This movie caught my eye recently, because I like spy thrillers or, in this case, an ex-spy thriller.
The title character Richard Malone is a former CIA assassin who has, much to his employers’ dismay, given his backdated two-weeks notice. Malone (played by Burt Reynolds) takes his car for a very long spin and ends up broken down somewhere in rural Oregon. And since it’s going to take forever for the parts to be delivered, Malone is invited to stay with the garage owner, Paul Barlow (played by Scott Wilson), who has a teenage daughter, Jo (played by Cynthia Gibb).
And while the parts are en route (in a time before Amazon or same-day delivery), Malone discovers that Paul is one of the many townsfolk country folk being severely persuaded by some high-powered businessman to sell their land to him.
So it kind of starts out looking like a thriller about CIA defectors and changes into a modern version of Shane. Kinda.
I hesitate to say much more, because when you find out why the rich guy wants to buy all this land, the stakes go up considerably. As does the risk to Malone, who ends up being used for target practice a few times by the bad guys who, of course, fail.
I was a bit surprised that the film wasn’t exactly praised by critics.
With an economical 92-minute running time, Malone is an engaging action film. Having Burt Reynolds play the lead hurts not a bit. Apparently, his career had been floundering during this time, so I think this film may have helped put him back on the radar.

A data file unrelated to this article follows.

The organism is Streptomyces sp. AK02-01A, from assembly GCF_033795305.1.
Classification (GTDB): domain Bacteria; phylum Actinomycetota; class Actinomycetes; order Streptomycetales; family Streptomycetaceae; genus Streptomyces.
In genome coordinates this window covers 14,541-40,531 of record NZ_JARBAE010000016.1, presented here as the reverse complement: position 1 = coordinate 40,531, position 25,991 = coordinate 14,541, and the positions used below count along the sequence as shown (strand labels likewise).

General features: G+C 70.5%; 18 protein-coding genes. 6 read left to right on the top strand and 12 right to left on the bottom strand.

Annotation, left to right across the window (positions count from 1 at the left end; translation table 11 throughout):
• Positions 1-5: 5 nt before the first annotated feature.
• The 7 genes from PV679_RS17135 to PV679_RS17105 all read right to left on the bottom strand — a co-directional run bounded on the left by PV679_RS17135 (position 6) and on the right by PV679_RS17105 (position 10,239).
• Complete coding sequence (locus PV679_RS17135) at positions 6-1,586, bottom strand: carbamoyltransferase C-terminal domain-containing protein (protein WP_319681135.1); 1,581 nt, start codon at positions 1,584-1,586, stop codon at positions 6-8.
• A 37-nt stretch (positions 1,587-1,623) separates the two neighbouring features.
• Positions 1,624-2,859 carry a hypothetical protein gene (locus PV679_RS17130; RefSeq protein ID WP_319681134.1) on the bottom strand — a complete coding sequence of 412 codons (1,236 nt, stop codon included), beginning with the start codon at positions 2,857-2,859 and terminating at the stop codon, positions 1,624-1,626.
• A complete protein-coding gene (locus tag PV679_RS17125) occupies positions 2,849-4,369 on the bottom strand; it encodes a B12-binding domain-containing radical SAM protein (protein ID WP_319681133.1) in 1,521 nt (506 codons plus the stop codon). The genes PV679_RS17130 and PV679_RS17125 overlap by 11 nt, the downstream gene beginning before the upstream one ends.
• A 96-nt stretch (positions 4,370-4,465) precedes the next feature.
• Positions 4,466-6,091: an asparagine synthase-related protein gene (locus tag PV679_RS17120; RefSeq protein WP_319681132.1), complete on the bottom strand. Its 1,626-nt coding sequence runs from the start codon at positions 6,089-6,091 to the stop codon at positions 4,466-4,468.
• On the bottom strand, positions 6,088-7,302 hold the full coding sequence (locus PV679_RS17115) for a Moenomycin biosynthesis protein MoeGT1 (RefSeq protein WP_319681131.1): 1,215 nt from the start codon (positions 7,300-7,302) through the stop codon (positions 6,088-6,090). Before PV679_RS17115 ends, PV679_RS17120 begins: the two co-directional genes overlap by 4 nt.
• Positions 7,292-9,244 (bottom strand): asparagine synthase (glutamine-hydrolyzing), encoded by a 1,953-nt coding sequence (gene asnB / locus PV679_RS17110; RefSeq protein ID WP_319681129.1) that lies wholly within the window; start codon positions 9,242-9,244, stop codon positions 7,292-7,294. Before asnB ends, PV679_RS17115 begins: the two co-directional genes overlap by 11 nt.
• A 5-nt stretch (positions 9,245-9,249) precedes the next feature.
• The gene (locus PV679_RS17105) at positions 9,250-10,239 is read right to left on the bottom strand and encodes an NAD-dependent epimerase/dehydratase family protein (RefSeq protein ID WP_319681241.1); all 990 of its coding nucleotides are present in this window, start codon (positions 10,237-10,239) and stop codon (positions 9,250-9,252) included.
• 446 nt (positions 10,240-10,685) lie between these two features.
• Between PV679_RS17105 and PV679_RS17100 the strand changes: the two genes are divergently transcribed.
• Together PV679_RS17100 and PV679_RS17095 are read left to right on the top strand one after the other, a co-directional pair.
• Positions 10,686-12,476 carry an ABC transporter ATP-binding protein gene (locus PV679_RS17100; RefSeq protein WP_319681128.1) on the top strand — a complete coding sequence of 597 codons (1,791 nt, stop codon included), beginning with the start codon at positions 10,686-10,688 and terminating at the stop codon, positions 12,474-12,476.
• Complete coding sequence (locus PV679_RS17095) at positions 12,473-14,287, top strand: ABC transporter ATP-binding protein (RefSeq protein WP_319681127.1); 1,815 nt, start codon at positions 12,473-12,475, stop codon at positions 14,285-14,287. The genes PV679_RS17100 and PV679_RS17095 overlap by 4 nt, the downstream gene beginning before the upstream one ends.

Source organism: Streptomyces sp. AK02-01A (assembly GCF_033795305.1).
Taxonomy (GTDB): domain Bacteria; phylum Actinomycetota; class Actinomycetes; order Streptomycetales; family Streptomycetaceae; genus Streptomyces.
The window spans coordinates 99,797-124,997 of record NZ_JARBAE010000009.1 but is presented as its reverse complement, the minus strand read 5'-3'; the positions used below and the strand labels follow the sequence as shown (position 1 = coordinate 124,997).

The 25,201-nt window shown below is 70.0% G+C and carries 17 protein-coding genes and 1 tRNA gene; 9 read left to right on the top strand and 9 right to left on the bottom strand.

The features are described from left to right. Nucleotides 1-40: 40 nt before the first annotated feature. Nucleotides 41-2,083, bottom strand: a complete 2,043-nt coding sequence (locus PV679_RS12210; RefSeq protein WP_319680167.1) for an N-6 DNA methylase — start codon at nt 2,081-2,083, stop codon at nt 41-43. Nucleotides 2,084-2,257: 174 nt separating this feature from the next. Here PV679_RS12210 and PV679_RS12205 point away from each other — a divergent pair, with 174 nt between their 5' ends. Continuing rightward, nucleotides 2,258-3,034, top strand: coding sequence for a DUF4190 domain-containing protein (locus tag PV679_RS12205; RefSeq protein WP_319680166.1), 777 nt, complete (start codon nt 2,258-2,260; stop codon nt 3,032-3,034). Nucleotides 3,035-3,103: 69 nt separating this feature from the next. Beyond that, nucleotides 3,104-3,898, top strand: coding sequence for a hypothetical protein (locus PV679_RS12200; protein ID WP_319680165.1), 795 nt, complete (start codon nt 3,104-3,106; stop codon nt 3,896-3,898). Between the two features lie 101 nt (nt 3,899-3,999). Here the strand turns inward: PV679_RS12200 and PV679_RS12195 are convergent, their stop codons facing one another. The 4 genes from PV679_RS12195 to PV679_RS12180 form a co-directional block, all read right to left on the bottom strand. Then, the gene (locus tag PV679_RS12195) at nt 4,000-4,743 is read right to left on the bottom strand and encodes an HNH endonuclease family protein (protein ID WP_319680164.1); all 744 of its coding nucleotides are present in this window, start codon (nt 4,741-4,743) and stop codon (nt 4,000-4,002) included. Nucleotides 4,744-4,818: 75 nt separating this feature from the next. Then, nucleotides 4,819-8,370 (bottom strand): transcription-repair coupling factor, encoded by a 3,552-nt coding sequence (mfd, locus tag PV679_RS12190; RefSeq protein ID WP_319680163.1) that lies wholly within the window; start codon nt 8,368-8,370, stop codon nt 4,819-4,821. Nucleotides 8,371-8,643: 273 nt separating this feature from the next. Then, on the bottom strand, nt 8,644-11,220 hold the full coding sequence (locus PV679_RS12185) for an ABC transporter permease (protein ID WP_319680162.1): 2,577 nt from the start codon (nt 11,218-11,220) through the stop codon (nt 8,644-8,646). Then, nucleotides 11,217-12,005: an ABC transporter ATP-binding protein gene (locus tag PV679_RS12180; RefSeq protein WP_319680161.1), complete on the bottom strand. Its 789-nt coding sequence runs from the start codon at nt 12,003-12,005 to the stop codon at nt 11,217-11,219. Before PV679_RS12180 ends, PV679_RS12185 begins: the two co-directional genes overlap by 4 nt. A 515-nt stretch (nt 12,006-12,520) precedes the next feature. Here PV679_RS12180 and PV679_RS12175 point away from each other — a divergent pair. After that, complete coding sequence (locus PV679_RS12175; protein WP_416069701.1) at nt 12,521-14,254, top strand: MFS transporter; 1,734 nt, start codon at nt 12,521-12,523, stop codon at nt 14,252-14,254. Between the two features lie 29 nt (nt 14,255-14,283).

I also think Malone’s CIA handler-who makes a sadly brief appearance toward the end of the picture-is an awesome character. And Lauren Hutton does a fine job of playing her. Even in the 80s, the “action” in action film was largely male-driven. Back then, if a woman did anything other than run or hide behind a man in an action film or maybe distract the bad guy, this was a major feminist achievement in the anals annals of film. Yes, really!
Here’s the trailer! (Psst! The trailer has affiliate links in it somewhere.)
At least, four and a half stars seems fair.
Directed by Harley Cokeliss (as Harley Cokliss)
Produced by Leo L. Fuchs
Screenplay by Christopher Frank and Rudy Wurlitzer (uncredited)
(Based on the novel Shotgun by William P. Wingate)
Originally published at http://debbimacktoo.wordpress.com on May 21, 2020.